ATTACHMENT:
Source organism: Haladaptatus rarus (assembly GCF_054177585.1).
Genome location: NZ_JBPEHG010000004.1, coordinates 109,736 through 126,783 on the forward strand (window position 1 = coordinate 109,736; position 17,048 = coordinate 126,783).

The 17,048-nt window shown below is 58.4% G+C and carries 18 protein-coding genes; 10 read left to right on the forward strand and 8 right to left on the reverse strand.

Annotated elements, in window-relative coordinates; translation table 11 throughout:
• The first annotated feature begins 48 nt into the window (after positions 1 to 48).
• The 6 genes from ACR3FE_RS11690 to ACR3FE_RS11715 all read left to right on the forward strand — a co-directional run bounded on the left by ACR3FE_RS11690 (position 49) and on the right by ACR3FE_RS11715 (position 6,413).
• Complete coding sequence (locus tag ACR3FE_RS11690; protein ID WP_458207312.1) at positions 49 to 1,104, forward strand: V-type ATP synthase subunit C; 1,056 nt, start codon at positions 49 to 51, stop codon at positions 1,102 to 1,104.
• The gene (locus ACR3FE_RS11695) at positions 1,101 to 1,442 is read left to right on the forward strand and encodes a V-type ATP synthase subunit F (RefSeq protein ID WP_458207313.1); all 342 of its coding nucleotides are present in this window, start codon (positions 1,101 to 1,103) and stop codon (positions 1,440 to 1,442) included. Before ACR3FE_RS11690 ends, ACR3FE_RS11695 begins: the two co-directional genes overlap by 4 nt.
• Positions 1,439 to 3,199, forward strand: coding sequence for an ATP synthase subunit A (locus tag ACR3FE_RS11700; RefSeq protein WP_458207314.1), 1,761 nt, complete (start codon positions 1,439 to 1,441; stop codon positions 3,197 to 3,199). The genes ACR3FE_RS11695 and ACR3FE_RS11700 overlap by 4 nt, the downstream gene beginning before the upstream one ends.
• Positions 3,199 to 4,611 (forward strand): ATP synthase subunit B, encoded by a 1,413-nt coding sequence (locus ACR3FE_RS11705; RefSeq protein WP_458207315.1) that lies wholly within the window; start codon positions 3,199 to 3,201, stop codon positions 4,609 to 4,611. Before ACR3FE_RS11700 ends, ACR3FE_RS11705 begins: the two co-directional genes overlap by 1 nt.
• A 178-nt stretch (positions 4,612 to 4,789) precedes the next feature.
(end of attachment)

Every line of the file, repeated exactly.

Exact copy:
Source organism: Haladaptatus rarus (assembly GCF_054177585.1).
Genome location: NZ_JBPEHG010000004.1, coordinates 109,736 through 126,783 on the forward strand (window position 1 = coordinate 109,736; position 17,048 = coordinate 126,783).

The 17,048-nt window shown below is 58.4% G+C and carries 18 protein-coding genes; 10 read left to right on the forward strand and 8 right to left on the reverse strand.

Annotated elements, in window-relative coordinates; translation table 11 throughout:
• The first annotated feature begins 48 nt into the window (after positions 1 to 48).
• The 6 genes from ACR3FE_RS11690 to ACR3FE_RS11715 all read left to right on the forward strand — a co-directional run bounded on the left by ACR3FE_RS11690 (position 49) and on the right by ACR3FE_RS11715 (position 6,413).
• Complete coding sequence (locus tag ACR3FE_RS11690; protein ID WP_458207312.1) at positions 49 to 1,104, forward strand: V-type ATP synthase subunit C; 1,056 nt, start codon at positions 49 to 51, stop codon at positions 1,102 to 1,104.
• The gene (locus ACR3FE_RS11695) at positions 1,101 to 1,442 is read left to right on the forward strand and encodes a V-type ATP synthase subunit F (RefSeq protein ID WP_458207313.1); all 342 of its coding nucleotides are present in this window, start codon (positions 1,101 to 1,103) and stop codon (positions 1,440 to 1,442) included. Before ACR3FE_RS11690 ends, ACR3FE_RS11695 begins: the two co-directional genes overlap by 4 nt.
• Positions 1,439 to 3,199, forward strand: coding sequence for an ATP synthase subunit A (locus tag ACR3FE_RS11700; RefSeq protein WP_458207314.1), 1,761 nt, complete (start codon positions 1,439 to 1,441; stop codon positions 3,197 to 3,199). The genes ACR3FE_RS11695 and ACR3FE_RS11700 overlap by 4 nt, the downstream gene beginning before the upstream one ends.
• Positions 3,199 to 4,611 (forward strand): ATP synthase subunit B, encoded by a 1,413-nt coding sequence (locus ACR3FE_RS11705; RefSeq protein WP_458207315.1) that lies wholly within the window; start codon positions 3,199 to 3,201, stop codon positions 4,609 to 4,611. Before ACR3FE_RS11700 ends, ACR3FE_RS11705 begins: the two co-directional genes overlap by 1 nt.
• A 178-nt stretch (positions 4,612 to 4,789) precedes the next feature.